A genuinely intriguing and inviting plot is gifted to Limitless, then, and its title is certainly befitting of the protagonist’s capabilities while ‘under the influence’. But whilst the film’s first hour offers so much potential; so many avenues that director Neil Burger could have taken, surrounding the complex nature of a sudden and unexpected rise to power - and the risks such gains carry to those unprepared to deal with the nature of them - none of them are followed. Instead, we’re left feeling hollow and unfulfilled - probably the opposite of the filmmaker’s intentions, given the tacked on ‘twelve months later’ ending to a plot that can’t decide where to head (and so inevitably heads nowhere). Bouncing back and forth between high and low, there’s an apparently limitless supply of the drug too, despite its only dealer being murdered fifteen minutes in. Limitless promises much, but gives far less.

But while the plot might have its misgivings in the final act, the directorial style is notable all the way through. A monotonous narration by Cooper suits alarmingly well, if at times feeling a little contrived, whilst the CGI is subtle yet convincing in exemplifying the enhancing consequences of the drug. Similarly, the contrasting mise-en-scenes of the different-states-of-Eddie are a delightful change of pace, again emphasising the drug’s effects - from moody, murky greens and browns to bright colours and sharp details. The directive flair is marvellous, and in this way, Burger almost manages to overcome the lacklustre finale. His next project is the film adaptation of videogame Uncharted: Drake’s Fortune - an undertaking first associated with David O. Russell. If Limitless is anything to go by, be thankful of the change.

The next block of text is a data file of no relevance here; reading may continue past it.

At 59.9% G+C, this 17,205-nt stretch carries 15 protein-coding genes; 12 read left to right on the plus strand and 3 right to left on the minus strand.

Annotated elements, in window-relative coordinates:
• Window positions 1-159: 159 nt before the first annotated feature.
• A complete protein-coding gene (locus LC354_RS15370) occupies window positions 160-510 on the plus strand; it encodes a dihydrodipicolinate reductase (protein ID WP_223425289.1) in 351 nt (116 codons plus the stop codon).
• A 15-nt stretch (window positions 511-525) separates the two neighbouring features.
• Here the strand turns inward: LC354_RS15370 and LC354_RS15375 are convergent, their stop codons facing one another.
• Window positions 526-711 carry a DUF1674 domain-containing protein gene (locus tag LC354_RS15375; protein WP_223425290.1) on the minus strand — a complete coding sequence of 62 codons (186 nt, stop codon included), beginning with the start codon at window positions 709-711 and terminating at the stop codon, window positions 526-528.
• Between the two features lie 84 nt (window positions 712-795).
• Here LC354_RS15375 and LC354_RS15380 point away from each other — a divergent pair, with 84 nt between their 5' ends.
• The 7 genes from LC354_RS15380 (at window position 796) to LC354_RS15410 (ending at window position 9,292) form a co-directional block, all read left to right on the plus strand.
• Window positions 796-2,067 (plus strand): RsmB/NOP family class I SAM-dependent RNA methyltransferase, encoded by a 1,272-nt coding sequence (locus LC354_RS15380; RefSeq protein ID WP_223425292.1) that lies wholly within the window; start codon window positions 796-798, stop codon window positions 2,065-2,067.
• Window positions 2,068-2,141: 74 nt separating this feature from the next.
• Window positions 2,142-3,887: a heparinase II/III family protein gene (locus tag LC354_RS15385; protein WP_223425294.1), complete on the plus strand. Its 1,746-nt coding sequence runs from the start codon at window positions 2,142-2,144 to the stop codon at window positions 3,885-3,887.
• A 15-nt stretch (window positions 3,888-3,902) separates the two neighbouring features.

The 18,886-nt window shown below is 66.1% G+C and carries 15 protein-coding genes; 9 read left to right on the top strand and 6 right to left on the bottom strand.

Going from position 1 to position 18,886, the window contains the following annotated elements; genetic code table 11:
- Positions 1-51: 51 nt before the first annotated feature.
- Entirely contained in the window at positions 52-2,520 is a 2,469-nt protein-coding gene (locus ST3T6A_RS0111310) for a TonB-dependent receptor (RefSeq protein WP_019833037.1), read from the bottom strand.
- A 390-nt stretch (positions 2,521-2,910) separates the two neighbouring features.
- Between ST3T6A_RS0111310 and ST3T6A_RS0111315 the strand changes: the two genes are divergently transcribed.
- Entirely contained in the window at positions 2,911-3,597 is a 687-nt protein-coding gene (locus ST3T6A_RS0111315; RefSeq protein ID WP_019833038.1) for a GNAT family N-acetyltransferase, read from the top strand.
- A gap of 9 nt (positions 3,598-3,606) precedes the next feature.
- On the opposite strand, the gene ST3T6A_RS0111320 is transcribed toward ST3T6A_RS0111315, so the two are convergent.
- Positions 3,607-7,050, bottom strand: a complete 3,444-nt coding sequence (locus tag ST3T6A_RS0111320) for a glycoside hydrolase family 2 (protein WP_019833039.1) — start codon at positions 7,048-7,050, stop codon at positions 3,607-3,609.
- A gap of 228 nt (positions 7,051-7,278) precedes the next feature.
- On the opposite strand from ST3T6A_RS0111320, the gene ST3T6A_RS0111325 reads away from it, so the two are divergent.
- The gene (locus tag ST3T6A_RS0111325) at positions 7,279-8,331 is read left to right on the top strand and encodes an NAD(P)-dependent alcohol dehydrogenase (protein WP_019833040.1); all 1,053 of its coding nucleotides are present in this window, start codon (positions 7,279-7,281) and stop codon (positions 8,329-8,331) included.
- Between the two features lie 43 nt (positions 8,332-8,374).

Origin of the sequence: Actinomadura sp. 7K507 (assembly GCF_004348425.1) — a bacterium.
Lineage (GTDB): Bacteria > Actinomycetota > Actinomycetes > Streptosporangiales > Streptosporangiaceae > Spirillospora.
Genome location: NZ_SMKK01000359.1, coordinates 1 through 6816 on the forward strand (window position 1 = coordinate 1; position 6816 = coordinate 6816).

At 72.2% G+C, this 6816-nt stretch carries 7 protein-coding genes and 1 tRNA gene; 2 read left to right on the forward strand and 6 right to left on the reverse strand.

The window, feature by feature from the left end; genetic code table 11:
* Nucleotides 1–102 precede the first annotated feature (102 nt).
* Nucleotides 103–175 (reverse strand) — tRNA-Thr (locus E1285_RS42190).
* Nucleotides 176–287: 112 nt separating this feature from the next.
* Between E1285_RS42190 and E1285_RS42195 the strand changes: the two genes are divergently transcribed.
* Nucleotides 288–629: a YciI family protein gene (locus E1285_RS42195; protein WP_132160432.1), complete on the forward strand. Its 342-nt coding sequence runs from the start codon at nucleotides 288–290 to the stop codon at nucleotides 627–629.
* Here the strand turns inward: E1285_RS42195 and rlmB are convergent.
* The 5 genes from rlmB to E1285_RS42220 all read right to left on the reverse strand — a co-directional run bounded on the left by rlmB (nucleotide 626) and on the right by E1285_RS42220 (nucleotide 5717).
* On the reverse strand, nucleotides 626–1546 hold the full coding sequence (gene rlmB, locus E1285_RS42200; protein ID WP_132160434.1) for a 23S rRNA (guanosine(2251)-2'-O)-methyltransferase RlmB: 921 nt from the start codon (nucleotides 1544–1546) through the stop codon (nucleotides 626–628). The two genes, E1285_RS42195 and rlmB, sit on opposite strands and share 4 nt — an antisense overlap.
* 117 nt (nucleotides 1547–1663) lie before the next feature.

Limitless is a rare beast; a spark of originality in a dense, dark amalgam of sequels and clones - but one that falls short of true brilliance, failing to pursue its ambitious setup in favour of riding out a predictable and clichéd climax. Yet whilst it might disappoint many in its promise of a deep, psychological thriller, it still retains some of its premise, with an intriguing and complex first act. Its attempts to cater to such a large audience might perhaps be its downfall, but Limitless still remains enjoyable for the most part, if ending up a little unsatisfying in its execution.

See also: Pi (1998), Total Recall (1990)

Dir: Neil Burger
Cast: Bradley Cooper, Abbie Cornish, Robert De Niro
Relativity Media, 105 mins, 23/03/11

Synopsis: Down on his luck writer Edward Morra (Cooper) becomes hooked on a drug that vastly increases his intelligence. But with great [brain]power comes great responsibility...